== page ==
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  • Key Counselling Training

3 Simple Breathing Techniques to Combat Anxiety Attacks

Anyone who suffers from anxiety can attest to just how debilitating it can be. It can have a significant impact on your everyday life: from how you interact with loved ones to how you perform at work. As such, seeking out ways to cope in the short and long-term is crucial to leading a happier, more mindful life.

Alongside feelings of dread and despair, many anxiety sufferers will find themselves breathless or tight chested. When this happens, it can often cause further panic as you aren’t able to control your breathing as you normally would. Fortunately, however, there are many breathing techniques that you can try to help alleviate symptoms.

woman controlling breathing

1. Pursed Lip Breathing

This simple technique forces you to slow down your breathing pace by having you apply deliberate effort with each breath. All you have to do is:

  • Relax your neck and shoulders.

  • Keeping your mouth closed, inhale slowly through your nose for 2 counts.

  • Pucker or purse your lips as though you were going to whistle.

  • Exhale slowly by blowing air through your pursed lips for a count of 4.

Pursed lip breathing can be practised subtly anywhere, anytime, and can be particularly useful if you start feeling anxious in a public place.

2. Diaphragmatic Breathing

Diaphragmatic breathing (or ‘belly breathing’) is a technique that helps to strengthen your diaphragm and fill your lungs with air more efficiently. Alongside reducing anxiety and stress, diaphragmatic breathing is effective for challenges related to eating disorders, migraine episodes and other health conditions.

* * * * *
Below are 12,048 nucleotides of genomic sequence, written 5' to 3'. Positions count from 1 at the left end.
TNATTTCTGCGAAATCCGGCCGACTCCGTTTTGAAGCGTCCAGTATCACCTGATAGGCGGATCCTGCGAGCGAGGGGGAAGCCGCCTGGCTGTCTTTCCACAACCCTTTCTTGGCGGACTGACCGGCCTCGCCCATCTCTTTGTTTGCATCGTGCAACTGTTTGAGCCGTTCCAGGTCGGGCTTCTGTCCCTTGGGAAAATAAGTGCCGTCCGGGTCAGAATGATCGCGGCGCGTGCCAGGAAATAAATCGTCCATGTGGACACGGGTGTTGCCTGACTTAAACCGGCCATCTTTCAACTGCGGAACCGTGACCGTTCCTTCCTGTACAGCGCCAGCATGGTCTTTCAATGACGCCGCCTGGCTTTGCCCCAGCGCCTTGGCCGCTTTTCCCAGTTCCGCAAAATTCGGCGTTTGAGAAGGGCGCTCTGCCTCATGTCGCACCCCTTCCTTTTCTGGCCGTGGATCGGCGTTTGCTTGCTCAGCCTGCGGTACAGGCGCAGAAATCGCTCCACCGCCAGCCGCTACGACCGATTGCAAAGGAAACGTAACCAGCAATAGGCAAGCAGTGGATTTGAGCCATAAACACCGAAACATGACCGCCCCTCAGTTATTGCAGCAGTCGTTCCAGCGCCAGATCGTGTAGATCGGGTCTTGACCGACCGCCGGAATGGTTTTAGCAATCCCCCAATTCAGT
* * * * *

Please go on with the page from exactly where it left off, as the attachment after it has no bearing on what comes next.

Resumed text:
• Lie on your back with your knees slightly bent and your head on a pillow.

  • You may place a pillow under your knees for support.

  • Place one hand on your upper chest and one hand below your rib cage, allowing you to feel the movement of your diaphragm.

  • Slowly inhale through your nose, feeling your stomach pressing into your hand.

  • Keep your other hand as still as possible.

  • Exhale using pursed lips as you tighten your abdominal muscles, keeping your upper hand completely still.

When you start practising diaphragmatic breathing, you might become tired quickly. Over time, however, it should start to feel more natural.

3. Alternate Nostril Breathing

This yoga-based technique is highly effective for general relaxation, as well as for alleviating anxiety attack symptoms. Alternate nostril breathing works to lower your heart rate and enhance cardiovascular function, which can be especially helpful if you can’t catch your breath. To try it, simply:

  • Lift your right hand toward your nose, pressing your first and middle fingers down toward your palm and leaving your other fingers extended.

  • After an exhale, use your right thumb to gently close your right nostril.

  • Inhale through your left nostril and then close your left nostril with your right pinky and ring fingers.

  • Release your thumb and exhale out through your right nostril.

  • Inhale through your right nostril and then close this nostril.

  • Release your fingers to open your left nostril and exhale through this side.

  • Continue this breathing pattern for up to 5 minutes.

  • Finish your session with an exhale on the left side.

Train to Be a Counsellor With Key Counselling Training

To find out more about how you can train to support those suffering with anxiety, browse our range of accredited counselling courses. With training centres in Birmingham and Devon, all of our courses can be taken in person or online. Get in touch for more information.


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